Liz Lampkin is the Author of Are You a Reflection of the Man You Pray For? Follow her on Twitter @Liz_Lampkin.
While watching an episode of my addiction, Girls, a change in the story line reminded me of a time in my own life that to this day, I regret.
The character of Hannah, played so effortlessly well by Lena Dunham, is an aspiring author with a ton of ideas for a book, but no direction to figure out where to start. When she reunites with an old writing professor, she’s coaxed into attending a creative writing reading, where she will share a story of her choice to a room full of strangers. Going into the reading, Hannah is very sure and very confident about the topic she wants to discuss: a college boyfriend who was a hoarder and her experience sleeping on a stack of empty Chinese food boxes in the attempt to relate to him. To you and I, I’m sure that sounds crazy as hell, but it could have made for a very interesting story to share–had she gone through with it. However, her boss got to her first. Said boss, the comical character Ray, wasn’t feeling it. She told him about her idea and he told her that it pretty much lacked all depth. Instead, he encouraged her (note: he doesn’t write himself) to write about something real, his recommendations included racial profiling, acid rain or death.
Feeling discouraged, Hannah completely changed her story on the train on the way to the reading, and made up one about an Internet boyfriend who died for shock value (a parody of a story by an old classmate whose recent published book about a real-life boyfriend who killed himself sent Hannah into a quarter-life crisis). No one liked it, and she wound up doubting herself and her capabilities even more. When her former professor asked her why she didn’t stick to her original hilarious story idea, she said she bailed on it because it didn’t have depth…her reasoning clearly influenced by the opinion of her boss at the coffee shop. Taking his advice and doubting herself had wound up making Hannah look like a complete a** in front of a room full of strangers.
As random as that story sounds, I’ve been in a similar situation. A situation where I let other people put doubts about my abilities in my head, enough to make me leave behind a past dream of mine. At the age of 12, while vacationing with family in Nigeria, I was spending a hot day in the house drawing. Doing illustrations and sketches as a teen was my passion, or so I thought it was at that time. But on that same day, while minding my business and letting my surroundings inspire me, the man doing laundry for my father, who I wasn’t too fond of, saw what I was doodling and asked me what it was. When I told him, he said my sketch didn’t look good, and proceeded to draw a picture of me that he lauded as much better than my own. Feeling like an absolute failure, and being that I was only 12 at the time, an impressionable age, I put my pencil and my drawing pad down–and literally never picked it up again.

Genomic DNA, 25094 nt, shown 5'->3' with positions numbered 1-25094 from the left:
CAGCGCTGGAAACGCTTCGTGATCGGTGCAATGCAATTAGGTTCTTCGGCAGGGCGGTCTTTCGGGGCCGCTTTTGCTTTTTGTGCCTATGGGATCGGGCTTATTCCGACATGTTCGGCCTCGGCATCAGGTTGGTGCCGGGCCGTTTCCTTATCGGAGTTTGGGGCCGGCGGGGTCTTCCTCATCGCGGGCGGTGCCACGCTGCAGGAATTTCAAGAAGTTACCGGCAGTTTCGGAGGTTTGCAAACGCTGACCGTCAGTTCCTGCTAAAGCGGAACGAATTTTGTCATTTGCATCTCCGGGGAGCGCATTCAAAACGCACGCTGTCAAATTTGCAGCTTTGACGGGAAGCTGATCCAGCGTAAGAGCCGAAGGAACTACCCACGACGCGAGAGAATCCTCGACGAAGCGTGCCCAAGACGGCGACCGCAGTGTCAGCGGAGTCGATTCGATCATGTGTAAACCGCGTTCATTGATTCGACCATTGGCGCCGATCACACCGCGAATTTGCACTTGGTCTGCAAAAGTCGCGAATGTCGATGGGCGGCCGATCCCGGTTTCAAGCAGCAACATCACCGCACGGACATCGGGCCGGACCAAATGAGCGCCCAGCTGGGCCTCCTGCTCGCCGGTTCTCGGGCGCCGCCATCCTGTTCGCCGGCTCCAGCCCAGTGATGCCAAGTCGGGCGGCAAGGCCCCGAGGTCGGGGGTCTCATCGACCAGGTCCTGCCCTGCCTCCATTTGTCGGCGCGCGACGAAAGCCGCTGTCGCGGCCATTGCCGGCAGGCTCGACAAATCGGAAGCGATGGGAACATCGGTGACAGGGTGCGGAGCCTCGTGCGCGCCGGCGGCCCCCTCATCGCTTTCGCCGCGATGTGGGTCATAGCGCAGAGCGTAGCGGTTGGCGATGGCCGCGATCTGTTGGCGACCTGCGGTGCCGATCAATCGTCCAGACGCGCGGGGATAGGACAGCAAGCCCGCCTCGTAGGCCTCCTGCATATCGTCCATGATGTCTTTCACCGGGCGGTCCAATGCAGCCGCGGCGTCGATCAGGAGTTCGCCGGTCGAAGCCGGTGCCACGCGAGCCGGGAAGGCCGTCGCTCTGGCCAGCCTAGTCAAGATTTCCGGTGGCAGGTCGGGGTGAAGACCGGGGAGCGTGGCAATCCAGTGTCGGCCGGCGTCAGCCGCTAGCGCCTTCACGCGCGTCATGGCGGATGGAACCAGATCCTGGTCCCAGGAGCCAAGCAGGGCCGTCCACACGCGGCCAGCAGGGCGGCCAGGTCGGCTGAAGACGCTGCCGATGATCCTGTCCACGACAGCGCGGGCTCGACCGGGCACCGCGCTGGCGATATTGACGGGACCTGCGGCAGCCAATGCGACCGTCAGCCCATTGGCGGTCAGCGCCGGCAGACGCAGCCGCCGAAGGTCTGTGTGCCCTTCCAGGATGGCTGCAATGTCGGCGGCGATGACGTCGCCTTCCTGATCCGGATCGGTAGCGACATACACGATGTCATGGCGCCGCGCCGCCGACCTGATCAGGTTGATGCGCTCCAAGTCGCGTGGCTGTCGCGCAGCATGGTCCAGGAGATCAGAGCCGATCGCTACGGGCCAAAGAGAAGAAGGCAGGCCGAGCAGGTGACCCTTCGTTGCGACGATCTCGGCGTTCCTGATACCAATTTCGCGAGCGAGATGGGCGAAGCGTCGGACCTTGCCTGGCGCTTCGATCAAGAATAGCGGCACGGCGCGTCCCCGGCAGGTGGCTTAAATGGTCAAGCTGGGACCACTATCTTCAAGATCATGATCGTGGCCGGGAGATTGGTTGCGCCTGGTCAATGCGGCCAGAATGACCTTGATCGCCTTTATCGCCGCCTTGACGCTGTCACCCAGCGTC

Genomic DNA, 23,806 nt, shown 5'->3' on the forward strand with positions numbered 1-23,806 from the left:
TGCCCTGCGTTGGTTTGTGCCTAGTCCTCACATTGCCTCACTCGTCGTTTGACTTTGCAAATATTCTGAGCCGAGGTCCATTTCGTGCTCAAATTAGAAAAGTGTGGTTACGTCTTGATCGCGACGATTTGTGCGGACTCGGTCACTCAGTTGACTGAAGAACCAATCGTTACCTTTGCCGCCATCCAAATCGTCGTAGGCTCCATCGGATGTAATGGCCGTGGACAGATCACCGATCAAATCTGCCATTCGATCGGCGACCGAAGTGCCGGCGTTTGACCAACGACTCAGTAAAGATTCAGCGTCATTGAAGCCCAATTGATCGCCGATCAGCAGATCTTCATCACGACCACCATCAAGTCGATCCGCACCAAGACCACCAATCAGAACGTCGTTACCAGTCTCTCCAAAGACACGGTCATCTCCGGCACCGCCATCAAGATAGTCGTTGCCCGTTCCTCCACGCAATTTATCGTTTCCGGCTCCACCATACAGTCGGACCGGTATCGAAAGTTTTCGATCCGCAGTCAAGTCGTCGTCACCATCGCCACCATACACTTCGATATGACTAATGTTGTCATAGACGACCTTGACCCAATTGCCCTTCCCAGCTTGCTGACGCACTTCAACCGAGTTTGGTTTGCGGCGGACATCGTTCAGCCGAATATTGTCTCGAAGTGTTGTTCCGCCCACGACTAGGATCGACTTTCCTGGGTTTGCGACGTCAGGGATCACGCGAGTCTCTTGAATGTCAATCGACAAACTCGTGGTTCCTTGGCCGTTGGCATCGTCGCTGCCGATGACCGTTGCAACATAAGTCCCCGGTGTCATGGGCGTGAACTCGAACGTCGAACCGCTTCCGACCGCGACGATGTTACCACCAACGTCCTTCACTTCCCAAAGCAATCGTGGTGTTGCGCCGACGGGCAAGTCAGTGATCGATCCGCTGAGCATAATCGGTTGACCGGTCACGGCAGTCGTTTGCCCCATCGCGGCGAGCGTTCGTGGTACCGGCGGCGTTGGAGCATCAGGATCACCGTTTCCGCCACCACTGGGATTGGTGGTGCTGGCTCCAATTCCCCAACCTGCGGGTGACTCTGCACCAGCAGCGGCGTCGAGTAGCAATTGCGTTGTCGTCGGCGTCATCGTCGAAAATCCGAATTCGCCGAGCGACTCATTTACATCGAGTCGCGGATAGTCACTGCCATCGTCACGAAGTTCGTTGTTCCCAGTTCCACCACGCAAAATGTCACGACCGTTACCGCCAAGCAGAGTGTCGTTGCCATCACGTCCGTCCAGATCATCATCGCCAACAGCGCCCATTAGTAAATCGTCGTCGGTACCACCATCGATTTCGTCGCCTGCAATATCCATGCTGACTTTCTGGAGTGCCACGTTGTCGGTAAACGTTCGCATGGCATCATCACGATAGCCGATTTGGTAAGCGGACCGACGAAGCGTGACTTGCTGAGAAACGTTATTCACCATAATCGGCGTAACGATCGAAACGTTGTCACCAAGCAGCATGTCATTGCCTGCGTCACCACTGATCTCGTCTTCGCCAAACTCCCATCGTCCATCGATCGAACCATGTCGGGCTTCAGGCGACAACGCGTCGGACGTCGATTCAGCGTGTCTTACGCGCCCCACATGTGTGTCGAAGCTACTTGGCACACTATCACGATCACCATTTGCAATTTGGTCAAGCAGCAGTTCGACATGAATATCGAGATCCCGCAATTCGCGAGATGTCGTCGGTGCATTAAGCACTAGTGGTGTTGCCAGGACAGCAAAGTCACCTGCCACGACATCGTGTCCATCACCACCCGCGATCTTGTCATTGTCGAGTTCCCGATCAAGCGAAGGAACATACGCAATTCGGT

I can now admit that honestly, drawing wasn’t what I was meant to do for a living. However, at 12, I had years and years ahead of me to get better, to train, to improve and to grow. But because I was young and embarrassed at that moment, I let someone else make me feel like I would never be a good enough artist, and I didn’t even allow myself the opportunity to get better, so I just gave up. This dude, when I think back on it, was washing my dad’s drawls for a living and I gave him the power to judge my work. He was clearly no trained artist his damn self. It’s something that I definitely wish I hadn’t let happen, but at 12, I wasn’t too good at defending myself or my dreams just yet.
As a grown woman I can now see the error in my thinking, and I encourage you, on this day and moving forward to never let people push you away from your dreams because they want to be negative. With every great dream, there will often be a hopeful dream killer looking to stop you dead in your tracks. And every once in a while you might realize that a path you were enthusiastic about is not necessarily the route you want to go in the end, but make that decision on your own. Please don’t let ambition-less people with too much time on their hands and shade to pass out who don’t want to see you succeed talk you out of your destiny. Because when you do, you walk around with a boatload of shouldas, couldas and wouldas to sulk about when you give up on yourself. Don’t give your haters that much power over your life. You have more talent and greatness to offer the world than people give you credit for, and as long as you know this, remember this greatness, and are confident in it, BABY, you can’t be stopped.